I wouldn’t normally record a book of comic strips here, but Gary Larson’s The Complete Far Side isn’t exactly your typical such volume — it’s a thousand-plus page behemoth, and any time I read a thousand-page book, I reckon as how it deserves an entry.
As you’d gather from the title, The Complete Far Side gathers all the Far Side comics ever made into one spine-snapping volume — or, actually, two spine-snapping volumes inside a slip cover. From a purely physical perspective, this is a superb set. Both volumes are printed on heavy, glossy paper, with full color for those that were originally in color (which seems to be about three a week, oddly — are there papers that print Monday, Wednesday, and Sunday comics in color, but all the other days in black and white?); the covers have cloth-bound spines with embossed gold lettering and are elsewhere wrapped in glossy color-printed paper. The slipcase is cloth-wrapped on the edges with large color paintings on the sides. It’s pretty obvious that they pulled out the stops on this collection, and those who appreciate books as physical artifacts will love this.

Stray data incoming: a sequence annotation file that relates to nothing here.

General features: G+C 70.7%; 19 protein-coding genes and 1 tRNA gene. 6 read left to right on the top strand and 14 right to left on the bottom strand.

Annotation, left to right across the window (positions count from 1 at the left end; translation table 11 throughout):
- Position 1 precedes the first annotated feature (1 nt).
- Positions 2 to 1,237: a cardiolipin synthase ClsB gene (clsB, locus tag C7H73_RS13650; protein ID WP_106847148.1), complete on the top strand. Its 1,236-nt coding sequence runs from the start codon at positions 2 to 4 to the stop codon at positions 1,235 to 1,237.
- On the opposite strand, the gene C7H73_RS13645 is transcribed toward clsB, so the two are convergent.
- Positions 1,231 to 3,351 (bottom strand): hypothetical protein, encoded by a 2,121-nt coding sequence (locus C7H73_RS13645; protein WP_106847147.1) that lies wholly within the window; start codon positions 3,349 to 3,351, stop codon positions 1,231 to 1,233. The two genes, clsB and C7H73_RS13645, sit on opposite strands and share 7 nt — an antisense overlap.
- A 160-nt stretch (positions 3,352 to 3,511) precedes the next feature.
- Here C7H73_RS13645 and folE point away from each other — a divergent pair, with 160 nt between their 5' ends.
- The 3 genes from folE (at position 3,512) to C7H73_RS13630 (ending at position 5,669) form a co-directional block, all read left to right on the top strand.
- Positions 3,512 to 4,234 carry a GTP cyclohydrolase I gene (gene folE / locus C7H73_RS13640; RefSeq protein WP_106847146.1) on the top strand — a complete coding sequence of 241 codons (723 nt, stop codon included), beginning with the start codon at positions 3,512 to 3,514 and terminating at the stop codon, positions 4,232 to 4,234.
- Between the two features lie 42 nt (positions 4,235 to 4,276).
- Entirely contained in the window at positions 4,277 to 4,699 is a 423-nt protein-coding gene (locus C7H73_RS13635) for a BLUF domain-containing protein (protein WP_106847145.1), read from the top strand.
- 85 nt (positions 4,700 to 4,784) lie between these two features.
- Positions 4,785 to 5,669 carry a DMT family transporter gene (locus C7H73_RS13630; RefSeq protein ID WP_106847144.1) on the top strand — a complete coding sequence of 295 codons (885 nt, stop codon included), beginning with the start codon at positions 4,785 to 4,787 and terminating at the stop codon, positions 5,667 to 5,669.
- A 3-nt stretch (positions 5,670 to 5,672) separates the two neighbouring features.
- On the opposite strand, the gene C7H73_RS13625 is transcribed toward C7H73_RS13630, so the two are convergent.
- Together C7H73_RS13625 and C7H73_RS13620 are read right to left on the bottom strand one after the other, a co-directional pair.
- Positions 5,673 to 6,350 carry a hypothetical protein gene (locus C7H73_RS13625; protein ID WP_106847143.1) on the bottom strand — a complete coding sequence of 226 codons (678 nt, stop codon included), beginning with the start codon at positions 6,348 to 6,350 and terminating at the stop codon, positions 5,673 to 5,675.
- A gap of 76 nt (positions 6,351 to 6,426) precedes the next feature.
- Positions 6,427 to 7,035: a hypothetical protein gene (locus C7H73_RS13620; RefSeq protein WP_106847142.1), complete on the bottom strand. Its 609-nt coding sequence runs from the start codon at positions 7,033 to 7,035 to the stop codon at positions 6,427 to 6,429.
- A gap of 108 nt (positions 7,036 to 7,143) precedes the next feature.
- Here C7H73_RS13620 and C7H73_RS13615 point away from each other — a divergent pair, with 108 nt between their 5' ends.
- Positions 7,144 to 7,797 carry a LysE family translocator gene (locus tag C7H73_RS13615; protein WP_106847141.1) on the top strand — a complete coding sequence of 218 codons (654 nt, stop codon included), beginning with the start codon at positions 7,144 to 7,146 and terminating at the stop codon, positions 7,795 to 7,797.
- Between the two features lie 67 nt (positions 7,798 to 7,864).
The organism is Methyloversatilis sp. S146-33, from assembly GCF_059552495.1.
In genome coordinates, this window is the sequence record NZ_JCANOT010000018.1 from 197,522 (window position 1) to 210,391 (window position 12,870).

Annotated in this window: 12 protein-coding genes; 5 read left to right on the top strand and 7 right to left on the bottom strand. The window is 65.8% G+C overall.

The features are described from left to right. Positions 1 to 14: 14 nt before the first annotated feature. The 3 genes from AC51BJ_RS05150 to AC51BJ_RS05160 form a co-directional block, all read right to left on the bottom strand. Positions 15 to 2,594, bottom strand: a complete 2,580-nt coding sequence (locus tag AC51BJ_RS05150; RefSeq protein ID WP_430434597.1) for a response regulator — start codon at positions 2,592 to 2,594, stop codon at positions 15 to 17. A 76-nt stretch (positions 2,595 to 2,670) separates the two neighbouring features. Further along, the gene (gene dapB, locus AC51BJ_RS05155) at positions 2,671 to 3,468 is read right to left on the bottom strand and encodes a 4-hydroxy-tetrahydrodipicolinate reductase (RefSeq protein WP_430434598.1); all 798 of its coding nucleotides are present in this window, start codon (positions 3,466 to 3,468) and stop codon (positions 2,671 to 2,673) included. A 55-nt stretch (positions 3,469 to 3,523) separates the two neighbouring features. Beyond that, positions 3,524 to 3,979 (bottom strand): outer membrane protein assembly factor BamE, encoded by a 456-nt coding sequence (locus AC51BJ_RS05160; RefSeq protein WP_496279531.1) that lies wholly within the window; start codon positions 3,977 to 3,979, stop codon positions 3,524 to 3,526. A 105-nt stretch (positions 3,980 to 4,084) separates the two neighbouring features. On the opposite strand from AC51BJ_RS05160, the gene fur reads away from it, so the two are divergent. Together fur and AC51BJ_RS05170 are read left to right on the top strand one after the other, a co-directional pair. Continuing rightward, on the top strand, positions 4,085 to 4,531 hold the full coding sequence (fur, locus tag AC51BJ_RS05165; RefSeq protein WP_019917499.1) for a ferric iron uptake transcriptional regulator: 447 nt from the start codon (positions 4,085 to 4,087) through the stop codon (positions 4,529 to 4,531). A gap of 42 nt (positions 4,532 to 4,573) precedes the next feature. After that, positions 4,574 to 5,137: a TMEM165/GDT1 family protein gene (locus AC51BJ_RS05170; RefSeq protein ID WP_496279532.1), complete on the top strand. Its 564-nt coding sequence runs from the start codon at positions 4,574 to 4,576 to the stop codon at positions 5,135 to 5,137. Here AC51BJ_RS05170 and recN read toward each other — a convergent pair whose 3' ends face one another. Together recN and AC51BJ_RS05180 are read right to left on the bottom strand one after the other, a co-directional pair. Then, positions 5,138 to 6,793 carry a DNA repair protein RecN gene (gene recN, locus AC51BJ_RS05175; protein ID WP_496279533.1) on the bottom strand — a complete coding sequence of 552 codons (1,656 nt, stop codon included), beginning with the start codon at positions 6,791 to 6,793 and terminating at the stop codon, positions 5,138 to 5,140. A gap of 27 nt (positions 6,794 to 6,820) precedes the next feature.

From a content standpoint, well, it’s the Far Side. You know what the comic’s like, and you know whether or not you like it. Probably you do; I’ve never known anyone who didn’t, as it’s a fairly safe and inoffensive sort of comic. Or at least, that’s what I always thought — Larson and his editors apparently believe that it’s all edgy and offensive, which struck me as bizarre until I read the letters of complaint they received (which are occasionally reproduced next to particularly contentious comics); it turns out that comics readers are the most easily offended bunch of people ever. At any rate, the comics are arranged chronologically (with minor intra-week shuffling to put the color ones on the same page for what I assume are economic printing reasons), so you can trace the evolution of the strip over time — though truthfully, it doesn’t evolve much.
At every year’s end, Larson contributes a small essay talking about some Far Side-related topic or other, which serves as a nice break from what might otherwise be an enormous uninterrupted mass of single-panel comics. Even with the breaks, the cumulative effect of that much Far Side can be a bit overwhelming, and reading all at once shows you exactly how repetitive Larson could get; still, as long books go, this one’s rather breezy and it never became a slog. Recommended to die-hard fans of the Far Side, completists, those who love well-made books, and especially to those who fall into all three of those groups.